I’ll have a thicker skin, hold the ice, please.

As part of a cross-promotion with eight other authors, I temporarily lowered the price of the ebook version of A State of Jane to 99 cents over President’s Day Weekend and in honor of Valentine’s Day. Thanks to several very supportive bloggers, social networking in general and a well-placed ad by my amazing publisher, there were approximately 1,200 downloads of A State of Jane that weekend. To be honest, I never expected to sell 1,000 copies period, so selling more than that over a few days is, for lack of a better word, fantastic! I even made it onto a few Amazon best-seller lists and since I have no idea when that will happen again, if ever, I took screen shots and have them hanging on my bulletin board at work so I can look at them when I need a quick pick-me-up.

Although I am very excited about the volume of sales I experienced, I am also terrified. With more sales comes more readers (it ain’t rocket science…) and with more readers comes the increased risk of negative reviews. I’m well aware that even The New York Times best selling books get bad reviews as it is impossible to please everyone. Impossible. It stands to reason, therefore, that not everyone is going to like A State of Jane. Negative reviews are just part of being a published author, right? My head understands the logic behind this but my heart is a different story, not to mention my thin skin.

So far, the majority of reviews for A State of Jane have been very positive. Most of the ratings I’ve received have been 4, 4.5 or 5 stars and some of the reviews have included comments that the book is “chick lit at its finest”, “a must-read” and “hilarious”. Many people have asked me about a sequel and told me they want more Jane. Obviously not everyone has LOVED the book but most have said they enjoyed it. It has made the handful of two and three star ratings on Goodreads easier to swallow since, like I said before, no book is going to have only positive reviews if anyone reads it besides friends and family of the author!

Am I fooling anyone? I didn’t think so. Despite two published novels under my belt, negative reviews/ratings hurt like a mother fucker!

I’ve recently received two somewhat unfavorable reviews for A State of Jane from bloggers. Both reviewers did not like my main character and said that it took away from their enjoyment of the book. I’ll be honest in saying that I can live with that. It was my intention to write a story about a very idealistic and optimistic young woman who learns the hard way that life doesn’t always follow a to-do list. Unlike many main characters in chicklit, Jane is not merely an innocent victim of circumstances outside of her control, i.e. relationships that don’t work out, career aspirations that don’t take off due to an evil boss etc. When faced with disappointment, Jane tries everything (and I mean everything) to turn things around and becomes obsessed to the point of alienating her friends and family. As many readers have said, Jane becomes very unlikeable for a portion of the book. I fully expected readers to dislike Jane for a period of time and so reading this doesn’t surprise or upset me. My hope (and expectation to be honest), however, was that Jane’s antics would endear her to readers and that they would understand and appreciate why she acted the way she did and maybe even relate to her. For the most part, readers have expressed that this was the case but unfortunately for me, other readers could not warm to Jane. I cannot apologize for that because if I could go back and change Jane, I wouldn’t. If I did, it would be a completely different story and not the story I wanted to tell. And if I changed Jane to please those people who didn’t like her, I would thoroughly piss off those who did. (To those readers who did not like Jane, might I suggest that you pick up my debut novel, Just Friends With Benefits? The protoganist is much nicer πŸ™‚ )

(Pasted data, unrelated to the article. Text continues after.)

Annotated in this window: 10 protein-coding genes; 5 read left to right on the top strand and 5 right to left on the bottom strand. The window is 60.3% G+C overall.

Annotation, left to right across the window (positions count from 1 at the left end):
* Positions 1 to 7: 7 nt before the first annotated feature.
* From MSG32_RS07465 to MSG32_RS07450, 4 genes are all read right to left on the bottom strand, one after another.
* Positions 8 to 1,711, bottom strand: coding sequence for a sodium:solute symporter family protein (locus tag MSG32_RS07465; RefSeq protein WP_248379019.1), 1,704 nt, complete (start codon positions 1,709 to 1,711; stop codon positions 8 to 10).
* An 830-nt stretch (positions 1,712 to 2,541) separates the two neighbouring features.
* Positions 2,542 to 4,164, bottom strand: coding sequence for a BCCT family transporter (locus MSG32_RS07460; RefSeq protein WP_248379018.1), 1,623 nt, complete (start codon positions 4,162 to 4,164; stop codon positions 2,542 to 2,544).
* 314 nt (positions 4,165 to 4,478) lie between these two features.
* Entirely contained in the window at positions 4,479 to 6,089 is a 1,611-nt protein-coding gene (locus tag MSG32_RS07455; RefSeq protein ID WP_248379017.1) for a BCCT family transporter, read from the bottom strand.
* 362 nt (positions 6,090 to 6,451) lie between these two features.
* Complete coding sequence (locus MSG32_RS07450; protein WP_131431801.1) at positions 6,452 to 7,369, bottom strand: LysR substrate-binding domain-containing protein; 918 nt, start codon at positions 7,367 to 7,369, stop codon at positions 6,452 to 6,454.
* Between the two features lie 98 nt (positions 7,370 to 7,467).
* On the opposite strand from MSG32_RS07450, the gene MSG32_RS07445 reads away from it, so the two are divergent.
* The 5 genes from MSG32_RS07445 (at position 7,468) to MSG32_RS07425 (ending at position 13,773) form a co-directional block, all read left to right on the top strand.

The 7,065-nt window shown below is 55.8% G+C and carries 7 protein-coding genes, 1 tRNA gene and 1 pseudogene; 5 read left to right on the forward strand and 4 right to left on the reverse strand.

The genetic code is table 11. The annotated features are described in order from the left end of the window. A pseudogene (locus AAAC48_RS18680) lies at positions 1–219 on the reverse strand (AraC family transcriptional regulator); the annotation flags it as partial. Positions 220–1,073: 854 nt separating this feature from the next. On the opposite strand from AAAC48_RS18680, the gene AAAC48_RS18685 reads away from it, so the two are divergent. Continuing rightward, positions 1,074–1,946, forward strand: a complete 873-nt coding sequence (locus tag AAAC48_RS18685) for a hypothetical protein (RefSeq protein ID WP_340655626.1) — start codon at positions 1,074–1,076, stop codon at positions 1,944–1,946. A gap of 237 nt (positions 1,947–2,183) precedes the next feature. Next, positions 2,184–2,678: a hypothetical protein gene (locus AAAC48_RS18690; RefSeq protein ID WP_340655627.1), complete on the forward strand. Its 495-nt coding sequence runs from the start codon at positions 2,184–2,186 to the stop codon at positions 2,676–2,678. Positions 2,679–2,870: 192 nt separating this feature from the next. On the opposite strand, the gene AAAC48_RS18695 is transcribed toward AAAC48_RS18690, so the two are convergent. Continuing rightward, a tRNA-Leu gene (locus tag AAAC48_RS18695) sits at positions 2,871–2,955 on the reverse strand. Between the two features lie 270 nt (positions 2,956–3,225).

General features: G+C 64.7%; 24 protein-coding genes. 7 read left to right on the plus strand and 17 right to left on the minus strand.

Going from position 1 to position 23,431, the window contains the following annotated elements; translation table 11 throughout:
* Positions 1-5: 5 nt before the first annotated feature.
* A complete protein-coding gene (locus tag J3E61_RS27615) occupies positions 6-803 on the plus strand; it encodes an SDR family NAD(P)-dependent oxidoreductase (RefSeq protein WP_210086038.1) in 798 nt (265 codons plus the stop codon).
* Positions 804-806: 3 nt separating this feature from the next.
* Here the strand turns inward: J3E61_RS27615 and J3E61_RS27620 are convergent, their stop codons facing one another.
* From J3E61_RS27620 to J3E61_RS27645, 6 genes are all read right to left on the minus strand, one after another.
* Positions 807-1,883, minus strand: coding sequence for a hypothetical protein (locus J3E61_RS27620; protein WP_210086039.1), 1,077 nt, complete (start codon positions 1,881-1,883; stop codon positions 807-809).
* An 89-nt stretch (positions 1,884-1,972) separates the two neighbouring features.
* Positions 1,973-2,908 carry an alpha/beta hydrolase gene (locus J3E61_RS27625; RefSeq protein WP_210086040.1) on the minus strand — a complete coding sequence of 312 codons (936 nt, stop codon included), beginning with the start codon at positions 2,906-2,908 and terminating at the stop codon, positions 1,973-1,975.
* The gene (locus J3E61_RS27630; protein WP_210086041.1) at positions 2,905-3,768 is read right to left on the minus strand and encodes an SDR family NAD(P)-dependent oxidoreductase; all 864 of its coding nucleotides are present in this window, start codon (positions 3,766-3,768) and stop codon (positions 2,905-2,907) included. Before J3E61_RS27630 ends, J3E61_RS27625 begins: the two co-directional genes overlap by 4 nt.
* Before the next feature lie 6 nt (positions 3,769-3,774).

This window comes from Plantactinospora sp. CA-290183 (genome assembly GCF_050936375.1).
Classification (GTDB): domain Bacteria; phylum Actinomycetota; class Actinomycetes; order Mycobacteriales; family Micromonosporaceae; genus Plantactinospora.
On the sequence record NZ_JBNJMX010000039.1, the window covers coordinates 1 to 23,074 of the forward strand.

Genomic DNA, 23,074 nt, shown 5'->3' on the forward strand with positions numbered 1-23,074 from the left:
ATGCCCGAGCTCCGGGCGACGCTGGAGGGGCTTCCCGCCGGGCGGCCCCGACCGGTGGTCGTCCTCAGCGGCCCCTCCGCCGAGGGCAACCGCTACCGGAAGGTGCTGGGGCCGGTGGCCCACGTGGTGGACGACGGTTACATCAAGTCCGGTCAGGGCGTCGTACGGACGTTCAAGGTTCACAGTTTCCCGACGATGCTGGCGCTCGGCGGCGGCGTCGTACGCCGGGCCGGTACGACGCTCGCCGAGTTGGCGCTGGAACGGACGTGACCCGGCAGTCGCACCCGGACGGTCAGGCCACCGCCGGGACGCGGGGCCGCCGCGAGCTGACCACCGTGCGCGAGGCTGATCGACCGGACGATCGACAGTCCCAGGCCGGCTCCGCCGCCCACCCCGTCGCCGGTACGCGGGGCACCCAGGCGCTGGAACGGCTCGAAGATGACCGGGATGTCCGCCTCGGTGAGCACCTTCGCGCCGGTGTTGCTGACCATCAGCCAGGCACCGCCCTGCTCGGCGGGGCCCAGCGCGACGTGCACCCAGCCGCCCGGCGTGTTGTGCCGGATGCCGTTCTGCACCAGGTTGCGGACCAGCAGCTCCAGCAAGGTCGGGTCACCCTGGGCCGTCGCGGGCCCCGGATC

I obviously prefer to read reviews from readers who got a kick out of Jane, found her relatable and refreshing and laughed their way through the novel, however, it does make me feel better when the basis of a negative review is something I did intentionally and would not change. I did, however, read a review recently that really pissed me off because it did not seem like the reviewer even read the book. She got a couple of facts wrong and made comments that were just not accurate. She said that the book focused entirely on Jane’s dating experiences and that there were no other relationships or sub plots. Since the premise of the book was how Jane’s obsession with finding “the one” and controlling her destiny negatively affected her relationships with her best friends, family, co-workers and career aspirations, I got the feeling that the reviewer simply skimmed the book and wrote her review based on assumptions of what she thought it was about. That bothers me, especially if others rely on her review, but I guess that is the risk I take putting my book out there.